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Aspen grocery shoppers respond to tight times

Katie Redding
The Aspen Times
Aspen, CO Colorado

ASPEN ” It’s no secret that people are eating out less because of the recession, but even at local supermarkets, buying habits have changed.

“High-end waters were selling really well in last few years; this year that went down,” said Bob Gilmore, manager of Village Market in Snowmass Village. “The distributor themselves said they were way down in sales.”

Tom Clark, owner of Clark’s Market in Aspen, said the store has seen more demand for fresh foods such as meat.

“We’re speculating people are trading restaurant visits for the grocery store,” he added.

However, he said Clark’s Market isn’t seeing “trading down” ” consumers choosing regular products over organic products, for example.

But at City Market stores, spokeswoman Meghan Glynn said she is seeing an increase in coupon use and demand for store brands ” both for City Market’s higher-end “private selection” label and its lower-end “value” label.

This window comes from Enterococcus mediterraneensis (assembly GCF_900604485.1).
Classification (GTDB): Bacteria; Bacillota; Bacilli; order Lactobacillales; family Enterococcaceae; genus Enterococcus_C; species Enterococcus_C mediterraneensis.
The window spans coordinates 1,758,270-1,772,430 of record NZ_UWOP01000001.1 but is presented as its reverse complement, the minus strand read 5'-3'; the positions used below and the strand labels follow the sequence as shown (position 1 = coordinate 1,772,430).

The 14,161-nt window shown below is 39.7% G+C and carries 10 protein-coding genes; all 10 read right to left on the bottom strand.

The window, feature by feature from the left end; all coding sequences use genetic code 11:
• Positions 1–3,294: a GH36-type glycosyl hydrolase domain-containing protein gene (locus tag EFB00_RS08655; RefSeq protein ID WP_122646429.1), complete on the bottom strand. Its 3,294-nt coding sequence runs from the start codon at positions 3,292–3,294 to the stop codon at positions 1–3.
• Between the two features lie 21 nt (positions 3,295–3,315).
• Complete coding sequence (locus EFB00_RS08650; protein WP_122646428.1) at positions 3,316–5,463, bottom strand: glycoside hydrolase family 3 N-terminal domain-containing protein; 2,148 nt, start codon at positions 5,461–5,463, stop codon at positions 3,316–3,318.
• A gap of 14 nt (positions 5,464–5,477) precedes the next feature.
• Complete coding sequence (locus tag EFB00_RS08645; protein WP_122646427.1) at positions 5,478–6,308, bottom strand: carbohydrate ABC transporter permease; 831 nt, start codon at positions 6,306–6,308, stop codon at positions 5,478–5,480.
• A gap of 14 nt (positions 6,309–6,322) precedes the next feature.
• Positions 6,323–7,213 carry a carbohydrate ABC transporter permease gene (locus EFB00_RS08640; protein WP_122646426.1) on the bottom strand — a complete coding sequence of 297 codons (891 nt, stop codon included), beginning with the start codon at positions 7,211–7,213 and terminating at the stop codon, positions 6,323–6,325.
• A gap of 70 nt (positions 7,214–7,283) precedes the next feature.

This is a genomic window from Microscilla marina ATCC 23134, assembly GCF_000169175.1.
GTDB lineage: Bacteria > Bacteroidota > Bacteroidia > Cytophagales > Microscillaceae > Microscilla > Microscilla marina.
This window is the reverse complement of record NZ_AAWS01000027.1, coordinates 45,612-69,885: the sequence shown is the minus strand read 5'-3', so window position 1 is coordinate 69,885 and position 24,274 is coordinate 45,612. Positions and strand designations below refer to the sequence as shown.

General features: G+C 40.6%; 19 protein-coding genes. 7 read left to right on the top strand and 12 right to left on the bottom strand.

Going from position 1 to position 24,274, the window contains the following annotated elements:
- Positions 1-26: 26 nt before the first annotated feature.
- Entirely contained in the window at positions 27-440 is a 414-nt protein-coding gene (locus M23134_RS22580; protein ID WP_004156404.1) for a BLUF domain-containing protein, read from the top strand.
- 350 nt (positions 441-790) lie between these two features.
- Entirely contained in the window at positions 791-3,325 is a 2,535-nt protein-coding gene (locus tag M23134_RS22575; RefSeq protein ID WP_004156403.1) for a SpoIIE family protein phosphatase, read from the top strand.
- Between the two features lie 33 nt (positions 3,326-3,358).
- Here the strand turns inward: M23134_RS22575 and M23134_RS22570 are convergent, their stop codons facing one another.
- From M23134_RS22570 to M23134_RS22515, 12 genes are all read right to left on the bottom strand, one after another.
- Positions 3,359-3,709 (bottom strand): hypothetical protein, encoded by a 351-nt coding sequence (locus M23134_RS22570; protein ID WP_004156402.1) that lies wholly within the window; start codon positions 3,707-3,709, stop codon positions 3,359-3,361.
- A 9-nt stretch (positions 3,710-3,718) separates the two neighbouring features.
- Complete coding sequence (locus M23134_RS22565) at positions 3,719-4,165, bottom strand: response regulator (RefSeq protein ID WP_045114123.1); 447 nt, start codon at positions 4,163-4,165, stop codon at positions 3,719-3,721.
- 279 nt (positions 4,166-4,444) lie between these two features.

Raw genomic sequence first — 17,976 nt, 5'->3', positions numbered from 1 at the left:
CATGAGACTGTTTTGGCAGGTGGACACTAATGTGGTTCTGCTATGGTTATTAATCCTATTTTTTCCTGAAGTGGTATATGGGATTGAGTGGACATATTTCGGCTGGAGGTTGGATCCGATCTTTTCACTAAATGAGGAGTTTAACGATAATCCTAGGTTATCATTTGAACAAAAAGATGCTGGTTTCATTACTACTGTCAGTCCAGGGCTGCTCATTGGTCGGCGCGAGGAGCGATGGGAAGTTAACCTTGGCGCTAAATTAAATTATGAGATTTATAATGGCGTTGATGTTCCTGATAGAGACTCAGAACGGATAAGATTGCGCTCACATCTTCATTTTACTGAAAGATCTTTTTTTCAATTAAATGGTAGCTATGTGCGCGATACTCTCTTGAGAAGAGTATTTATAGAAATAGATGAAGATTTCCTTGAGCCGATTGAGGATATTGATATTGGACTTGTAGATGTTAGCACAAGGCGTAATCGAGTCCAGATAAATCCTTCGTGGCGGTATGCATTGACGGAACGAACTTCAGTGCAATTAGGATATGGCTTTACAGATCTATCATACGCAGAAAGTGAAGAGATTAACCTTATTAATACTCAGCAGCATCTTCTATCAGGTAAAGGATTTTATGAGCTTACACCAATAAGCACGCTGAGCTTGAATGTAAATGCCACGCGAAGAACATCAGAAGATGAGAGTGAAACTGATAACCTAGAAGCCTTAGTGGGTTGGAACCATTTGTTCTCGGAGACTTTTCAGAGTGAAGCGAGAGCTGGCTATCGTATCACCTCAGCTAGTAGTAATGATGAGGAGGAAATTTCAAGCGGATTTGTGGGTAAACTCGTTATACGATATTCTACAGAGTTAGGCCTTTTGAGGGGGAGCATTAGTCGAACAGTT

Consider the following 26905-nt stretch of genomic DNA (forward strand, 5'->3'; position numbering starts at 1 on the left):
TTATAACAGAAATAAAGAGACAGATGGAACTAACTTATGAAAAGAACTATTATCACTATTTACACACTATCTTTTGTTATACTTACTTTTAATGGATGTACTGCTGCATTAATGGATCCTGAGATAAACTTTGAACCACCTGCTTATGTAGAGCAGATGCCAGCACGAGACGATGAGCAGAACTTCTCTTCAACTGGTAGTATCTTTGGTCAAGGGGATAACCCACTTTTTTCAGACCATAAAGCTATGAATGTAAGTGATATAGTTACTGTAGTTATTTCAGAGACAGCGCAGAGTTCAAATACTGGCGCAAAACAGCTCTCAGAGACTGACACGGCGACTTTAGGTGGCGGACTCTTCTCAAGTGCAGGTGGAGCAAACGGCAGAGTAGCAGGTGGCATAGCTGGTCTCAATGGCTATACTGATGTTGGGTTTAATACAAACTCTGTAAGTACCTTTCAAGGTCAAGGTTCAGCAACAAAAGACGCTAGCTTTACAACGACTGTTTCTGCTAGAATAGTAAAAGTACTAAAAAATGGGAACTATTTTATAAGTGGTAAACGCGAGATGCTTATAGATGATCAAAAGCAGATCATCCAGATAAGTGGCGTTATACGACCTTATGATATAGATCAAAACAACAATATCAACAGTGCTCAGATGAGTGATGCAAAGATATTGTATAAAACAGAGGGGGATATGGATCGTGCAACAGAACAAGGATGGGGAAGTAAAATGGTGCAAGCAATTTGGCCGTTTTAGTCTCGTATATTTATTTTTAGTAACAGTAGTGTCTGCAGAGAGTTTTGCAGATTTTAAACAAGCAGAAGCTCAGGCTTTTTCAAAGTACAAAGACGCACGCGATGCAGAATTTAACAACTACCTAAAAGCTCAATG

The chain stores are also seeing increased sales in core grocery staple items, and a decreased demand for “meals-on-the-go,” said Kelli McGannon, another spokeswoman.

Gilmore, whose store is across from the recently-shuttered Little Nell Residences project in Base Village at Snowmass, also expects to offer fewer hot prepared meals in the coming months, citing the construction downturn. Many of the town’s construction workers primarily came in to purchase premade lunches, he said.

“We’ll probably be very careful this year … to make sure we don’t over-produce,” he said.

And in general, Gilmore said he’s seeing price matter more to all consumers.

“Instead of not even caring what the’re picking up, now they’re looking [at price],” he said.

City Market is addressing that trend.

In response to the recession, the store recently lowered prices on produce, with the “More Value for the Way You Live” campaign said McGannon. She wasn’t sure how much prices had been lowered, but she said the store had made significant reductions on popular produce items.

Stores aren’t the only ones dropping prices, said Gilmore. He recently received some new pricing information and said it appears manufacturers are feeling the pinch and starting to drop their rates.

“We’re all looking … just to survive right now,” he said.

kredding@aspentimes.com


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